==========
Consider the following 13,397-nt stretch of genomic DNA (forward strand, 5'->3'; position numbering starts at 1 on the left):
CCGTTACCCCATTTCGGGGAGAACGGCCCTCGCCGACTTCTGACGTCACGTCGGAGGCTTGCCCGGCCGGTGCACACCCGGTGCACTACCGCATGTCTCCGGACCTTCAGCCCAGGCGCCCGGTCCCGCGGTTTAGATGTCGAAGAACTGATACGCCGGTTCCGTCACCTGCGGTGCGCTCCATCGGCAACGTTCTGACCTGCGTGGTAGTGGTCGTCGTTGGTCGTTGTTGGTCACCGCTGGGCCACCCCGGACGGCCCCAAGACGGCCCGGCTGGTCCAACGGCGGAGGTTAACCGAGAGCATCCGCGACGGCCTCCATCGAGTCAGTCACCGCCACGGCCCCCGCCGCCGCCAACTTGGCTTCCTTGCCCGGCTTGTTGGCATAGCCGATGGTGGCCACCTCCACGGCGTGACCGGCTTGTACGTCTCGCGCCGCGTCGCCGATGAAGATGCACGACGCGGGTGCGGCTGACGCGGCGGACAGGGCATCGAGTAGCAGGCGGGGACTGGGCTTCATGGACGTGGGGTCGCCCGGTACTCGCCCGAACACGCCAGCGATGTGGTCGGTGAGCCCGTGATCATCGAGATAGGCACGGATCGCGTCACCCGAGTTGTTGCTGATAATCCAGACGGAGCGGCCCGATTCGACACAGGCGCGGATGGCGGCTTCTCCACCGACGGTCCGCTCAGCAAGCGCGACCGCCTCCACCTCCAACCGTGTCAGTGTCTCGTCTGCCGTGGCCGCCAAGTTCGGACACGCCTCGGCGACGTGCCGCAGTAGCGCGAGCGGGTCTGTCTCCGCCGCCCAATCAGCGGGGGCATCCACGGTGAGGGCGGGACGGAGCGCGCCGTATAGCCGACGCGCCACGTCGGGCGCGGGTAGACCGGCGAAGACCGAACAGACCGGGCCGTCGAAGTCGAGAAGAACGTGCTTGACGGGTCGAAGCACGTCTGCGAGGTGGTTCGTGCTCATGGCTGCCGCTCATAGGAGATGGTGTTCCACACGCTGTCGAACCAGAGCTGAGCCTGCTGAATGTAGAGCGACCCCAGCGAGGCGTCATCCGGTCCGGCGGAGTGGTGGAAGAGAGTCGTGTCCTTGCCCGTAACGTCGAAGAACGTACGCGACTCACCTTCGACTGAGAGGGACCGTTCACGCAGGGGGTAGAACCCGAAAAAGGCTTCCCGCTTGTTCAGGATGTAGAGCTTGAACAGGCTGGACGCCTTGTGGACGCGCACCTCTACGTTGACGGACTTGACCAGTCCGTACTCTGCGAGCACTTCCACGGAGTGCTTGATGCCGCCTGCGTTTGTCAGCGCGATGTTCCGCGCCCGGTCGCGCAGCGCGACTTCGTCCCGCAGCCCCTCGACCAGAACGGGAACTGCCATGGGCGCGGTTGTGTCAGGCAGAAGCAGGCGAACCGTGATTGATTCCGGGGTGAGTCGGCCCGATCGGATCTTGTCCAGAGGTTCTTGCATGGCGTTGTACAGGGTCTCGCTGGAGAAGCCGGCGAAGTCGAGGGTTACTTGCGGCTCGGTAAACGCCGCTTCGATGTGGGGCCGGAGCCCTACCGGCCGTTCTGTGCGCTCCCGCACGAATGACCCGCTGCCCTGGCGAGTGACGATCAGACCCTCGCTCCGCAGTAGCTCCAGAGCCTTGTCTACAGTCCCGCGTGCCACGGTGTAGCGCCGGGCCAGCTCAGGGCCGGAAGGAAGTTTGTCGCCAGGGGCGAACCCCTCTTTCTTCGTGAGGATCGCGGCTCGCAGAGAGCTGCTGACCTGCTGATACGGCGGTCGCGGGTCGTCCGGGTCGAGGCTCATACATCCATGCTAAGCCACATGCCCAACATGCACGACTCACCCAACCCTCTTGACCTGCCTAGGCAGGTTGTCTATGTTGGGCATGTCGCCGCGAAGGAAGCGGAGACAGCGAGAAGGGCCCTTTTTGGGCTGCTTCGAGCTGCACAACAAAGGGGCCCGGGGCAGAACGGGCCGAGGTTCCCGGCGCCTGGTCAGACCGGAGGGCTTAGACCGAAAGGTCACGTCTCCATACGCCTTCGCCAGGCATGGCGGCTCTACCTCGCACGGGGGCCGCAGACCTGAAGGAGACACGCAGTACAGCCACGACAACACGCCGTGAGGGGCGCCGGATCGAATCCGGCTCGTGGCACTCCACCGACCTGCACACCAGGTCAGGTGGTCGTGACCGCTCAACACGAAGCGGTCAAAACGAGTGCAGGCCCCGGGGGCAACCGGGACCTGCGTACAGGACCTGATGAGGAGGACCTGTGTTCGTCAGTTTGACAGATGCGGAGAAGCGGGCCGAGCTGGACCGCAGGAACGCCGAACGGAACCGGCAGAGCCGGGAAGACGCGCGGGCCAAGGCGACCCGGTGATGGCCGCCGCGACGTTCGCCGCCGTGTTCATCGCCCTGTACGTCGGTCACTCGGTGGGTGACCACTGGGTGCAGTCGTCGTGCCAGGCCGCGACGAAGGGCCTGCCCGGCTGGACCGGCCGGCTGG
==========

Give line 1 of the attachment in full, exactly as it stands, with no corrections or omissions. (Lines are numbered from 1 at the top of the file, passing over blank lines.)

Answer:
Consider the following 13,397-nt stretch of genomic DNA (forward strand, 5'->3'; position numbering starts at 1 on the left):